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Group Sharing Under 200

Group Sharing Under 200 (see additional article)

Notes taken by Jeff Slaughter

For revisions email Jeff at:

Went around and share names and backgrounds.

Best practice

Christopher – Indonesia

Spend time pouring into our team. Can’t do it by myself. God brought different people onto our team. One of the things we heard back home is ‘date your team.’ Some will sign in pencil, some pen and some blood. These people show up at 6:30 every Sunday morning to set up for church. We have 40 in our ‘dream team’. I believe this is a result of pouring into our team.

Stephen – Hong Kong

First three years of being there has been dealing with the past and looking to the future. We have really focused on spending time waiting on the Lord. The other thing is our children. When we got there, the children’s ministry was babysitting. We changed that. Our children are not the church of tomorrow but of today. We teach them to pray, hear from God, etc. We teach three Sundays and on the fourth Sunday of the month we teach them to wait on the Lord, His presence.  ‘Waiting on the Lord’ for children involves them worshiping, praying, journaling. However they feel comfortable worshiping God.


Watch for what God is doing rather than start something on your own.

Waltemor & Rose Marie-Indonesia

Haven’t really started our meetings, but we do have small group meetings. Rose Marie meets with a woman; and I meet with a couple of groups of men. The lady across the street from us is a winner of the Nobel Peace Price in Indonesia and she has introduced us to a lot of people we normally wouldn’t meet.

Lew Belcourt from West Jakarta

In Indonesia we don’t think of westerners. They’re mostly Indonesians who speak English and want an English-language church. I’m more of a facilitator of ministry rather than a pastor.  Challenge: you also have to have English language children’s church program.  We’re thankful that we’ve been able to do that.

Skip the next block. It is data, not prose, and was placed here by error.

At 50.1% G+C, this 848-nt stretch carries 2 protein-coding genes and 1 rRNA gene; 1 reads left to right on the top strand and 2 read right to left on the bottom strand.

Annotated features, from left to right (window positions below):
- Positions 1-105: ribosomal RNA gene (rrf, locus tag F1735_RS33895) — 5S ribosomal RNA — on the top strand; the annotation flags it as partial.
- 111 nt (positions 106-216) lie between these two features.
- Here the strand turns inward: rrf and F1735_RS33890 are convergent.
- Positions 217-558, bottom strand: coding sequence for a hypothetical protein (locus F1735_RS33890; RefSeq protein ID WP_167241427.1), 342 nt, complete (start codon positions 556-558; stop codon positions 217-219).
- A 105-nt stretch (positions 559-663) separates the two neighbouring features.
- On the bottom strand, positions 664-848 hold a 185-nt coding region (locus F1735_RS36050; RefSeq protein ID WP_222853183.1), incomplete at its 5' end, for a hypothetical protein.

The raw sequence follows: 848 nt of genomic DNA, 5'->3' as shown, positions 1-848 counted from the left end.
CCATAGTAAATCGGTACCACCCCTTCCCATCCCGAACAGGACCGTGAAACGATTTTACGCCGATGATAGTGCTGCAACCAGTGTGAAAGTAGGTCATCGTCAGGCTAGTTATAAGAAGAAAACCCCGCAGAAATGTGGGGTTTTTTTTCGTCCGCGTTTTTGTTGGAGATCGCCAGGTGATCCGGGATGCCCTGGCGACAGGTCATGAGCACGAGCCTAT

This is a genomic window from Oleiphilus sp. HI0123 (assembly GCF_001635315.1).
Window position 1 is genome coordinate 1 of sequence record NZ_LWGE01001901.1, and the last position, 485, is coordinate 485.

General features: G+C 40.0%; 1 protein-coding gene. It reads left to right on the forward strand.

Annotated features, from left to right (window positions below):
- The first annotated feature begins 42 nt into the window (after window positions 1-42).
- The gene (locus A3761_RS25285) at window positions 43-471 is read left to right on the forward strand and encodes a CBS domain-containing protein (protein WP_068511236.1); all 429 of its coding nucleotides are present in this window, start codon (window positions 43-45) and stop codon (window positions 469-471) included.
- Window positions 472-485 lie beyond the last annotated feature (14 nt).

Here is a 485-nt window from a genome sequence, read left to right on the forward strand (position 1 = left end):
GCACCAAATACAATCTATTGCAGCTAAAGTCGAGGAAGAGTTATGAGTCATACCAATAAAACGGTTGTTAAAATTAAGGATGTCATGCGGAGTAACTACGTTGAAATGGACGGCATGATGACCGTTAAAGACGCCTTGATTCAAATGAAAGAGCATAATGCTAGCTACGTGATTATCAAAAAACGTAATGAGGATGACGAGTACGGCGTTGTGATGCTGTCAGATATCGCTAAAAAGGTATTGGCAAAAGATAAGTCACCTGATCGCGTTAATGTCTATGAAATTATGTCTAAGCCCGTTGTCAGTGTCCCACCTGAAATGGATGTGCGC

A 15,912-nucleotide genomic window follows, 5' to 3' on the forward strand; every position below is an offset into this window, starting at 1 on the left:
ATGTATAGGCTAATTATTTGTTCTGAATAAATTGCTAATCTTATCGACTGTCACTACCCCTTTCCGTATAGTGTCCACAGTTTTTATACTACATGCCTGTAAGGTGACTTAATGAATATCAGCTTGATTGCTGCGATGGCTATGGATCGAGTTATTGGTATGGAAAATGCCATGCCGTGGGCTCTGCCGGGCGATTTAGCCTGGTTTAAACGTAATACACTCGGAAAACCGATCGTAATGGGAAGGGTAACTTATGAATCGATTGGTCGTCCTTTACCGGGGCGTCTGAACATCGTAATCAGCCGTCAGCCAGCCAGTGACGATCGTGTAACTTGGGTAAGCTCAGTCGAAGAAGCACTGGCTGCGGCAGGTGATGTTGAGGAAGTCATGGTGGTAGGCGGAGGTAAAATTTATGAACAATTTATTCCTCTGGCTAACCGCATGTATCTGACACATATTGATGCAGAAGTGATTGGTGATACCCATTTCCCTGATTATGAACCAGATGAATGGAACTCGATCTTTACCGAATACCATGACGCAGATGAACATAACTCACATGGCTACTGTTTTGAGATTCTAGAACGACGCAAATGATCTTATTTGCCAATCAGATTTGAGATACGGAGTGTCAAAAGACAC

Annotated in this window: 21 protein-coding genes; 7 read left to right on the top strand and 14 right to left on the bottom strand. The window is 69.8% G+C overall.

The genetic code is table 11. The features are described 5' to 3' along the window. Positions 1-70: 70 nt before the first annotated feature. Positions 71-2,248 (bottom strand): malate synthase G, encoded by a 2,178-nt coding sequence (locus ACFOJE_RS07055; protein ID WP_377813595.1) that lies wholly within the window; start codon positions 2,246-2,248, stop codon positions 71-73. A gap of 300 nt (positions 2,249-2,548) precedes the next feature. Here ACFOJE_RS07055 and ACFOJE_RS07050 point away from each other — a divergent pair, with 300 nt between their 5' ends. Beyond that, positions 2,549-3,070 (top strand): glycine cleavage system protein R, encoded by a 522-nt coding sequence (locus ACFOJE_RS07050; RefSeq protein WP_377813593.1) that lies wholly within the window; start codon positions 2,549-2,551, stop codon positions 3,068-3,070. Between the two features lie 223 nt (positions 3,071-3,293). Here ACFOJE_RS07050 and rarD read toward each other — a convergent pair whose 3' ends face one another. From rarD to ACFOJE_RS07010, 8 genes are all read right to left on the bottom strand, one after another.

Tony Ibarra, Frankfurt, Germany

Seven churches we oversee. We pastor Frankfurt International Church. We’re strong on the Word. Our services are interpreted from English to German. I can relate with our Germans; strong in Word; pillars of reformation. Added Pentecostal pillars: Holy Spirit, Kingdom of God. One of the strengths we’ve had….first thing we focus on when someone gets saved is that they get filled with the Holy Spirit.

Comments on interpretation techniques

Tony: I talk to my interpreter a lot so when I preach he knows what I’m thinking.

Mario – IES Kelapa Gading

Best practice we do is that we feed people. Taking care of them. Monthly newcomer’s lunch.  I want to make people look good – if they experienced a miracle or went on a missions trip I want them to speak on the platform and share.  Celebrate people.

What is the lid that’s keeping your church from going over 200?

Lew – Indonesia

Lid is me.  I didn’t have a leadership team for five years. We do now.